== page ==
A2Y Chamber endorses downtown Ann Arbor library proposal but stays neutral on public art tax
The chamber believes having a modern library in downtown Ann Arbor will draw many visitors and will be an asset to the overall community and business climate.
"While we recognize there may be concerns regarding the timing and magnitude of the proposal, we believe that the library has made a reasonable and valid case for its proposal," the chamber said of the Ann Arbor District Library's $65 million bond proposal.
The tax, appearing as Proposal B on the Nov. 6 ballot, would cost the owner a $200,000 home about $10 a year. It would replace the city's controversial Percent For Art Program, which siphons off a percent of the money the city spends on capital projects to pay for art.
The chamber said it at least appreciates the proponents of Proposal B for having the foresight to put the question before the voters.
"This proposal's fate at the ballot box will give policy makers a clearer picture of the citizens' desire to specifically fund public art," the chamber stated.
On the library proposal, the chamber took a stance that the current building is antiquated and not conducive to providing the types of services and resources demanded of a 21st century library.
Renovating the current building, the chamber stated, would entail considerable costs and would not provide long-term solutions.
"In addition, and at least as significantly as the other reasons, the Library Board has proven itself to be a responsible steward of the public's money," the chamber stated. "They have built first-class branches without incurring debt, and for many years have voluntarily chosen to levy less than the full amount of taxes which it could otherwise levy."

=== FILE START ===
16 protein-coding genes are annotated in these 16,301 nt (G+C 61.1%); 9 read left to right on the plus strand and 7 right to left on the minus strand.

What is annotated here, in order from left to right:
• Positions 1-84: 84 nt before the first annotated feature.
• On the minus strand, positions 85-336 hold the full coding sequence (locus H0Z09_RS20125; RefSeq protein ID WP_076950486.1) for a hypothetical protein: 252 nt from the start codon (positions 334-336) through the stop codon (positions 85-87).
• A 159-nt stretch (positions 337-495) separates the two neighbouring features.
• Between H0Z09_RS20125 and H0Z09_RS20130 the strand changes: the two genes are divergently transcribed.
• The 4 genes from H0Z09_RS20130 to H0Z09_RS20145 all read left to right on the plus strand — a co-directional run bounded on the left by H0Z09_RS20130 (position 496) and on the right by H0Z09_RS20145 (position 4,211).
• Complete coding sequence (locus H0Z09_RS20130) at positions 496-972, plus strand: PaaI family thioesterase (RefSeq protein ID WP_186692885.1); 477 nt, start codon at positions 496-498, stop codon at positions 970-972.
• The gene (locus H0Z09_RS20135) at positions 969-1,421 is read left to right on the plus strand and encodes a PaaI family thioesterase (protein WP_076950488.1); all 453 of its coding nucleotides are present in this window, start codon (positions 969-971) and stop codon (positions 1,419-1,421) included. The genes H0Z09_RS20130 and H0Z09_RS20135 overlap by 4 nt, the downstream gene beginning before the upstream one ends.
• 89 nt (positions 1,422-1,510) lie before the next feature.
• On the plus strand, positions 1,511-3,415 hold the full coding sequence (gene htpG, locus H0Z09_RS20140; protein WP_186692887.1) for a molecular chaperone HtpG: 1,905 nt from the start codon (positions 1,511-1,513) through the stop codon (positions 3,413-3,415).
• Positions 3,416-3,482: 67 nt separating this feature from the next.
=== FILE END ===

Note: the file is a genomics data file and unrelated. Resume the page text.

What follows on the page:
The chamber already came out in support of the merger of Willow Run Community Schools and Ypsilanti Public Schools earlier this year, but it's now reiterating that message.
"The operating millage is not a tax increase, but simply keeps in place the existing operating millage that is already levied in each district," the chamber stated, noting failure to approve the millage would result in an estimated $8.9 million shortfall in revenue.
That would further exacerbate the financial challenges of the new district and make it highly unlikely that it could survive, the chamber stated.
"Failure to approve this millage proposal has the potential for the imposition of an emergency manager being appointed to run the district," the chamber stated. "For these reasons, the chamber believes that the passage of this operating millage is essential for the success of the newly created entity and for the educational prospects of the children it will serve."
The chamber next week plans to release its positions on statewide ballot issues and responses it received to a questionnaire sent to candidates for local, state and federal office.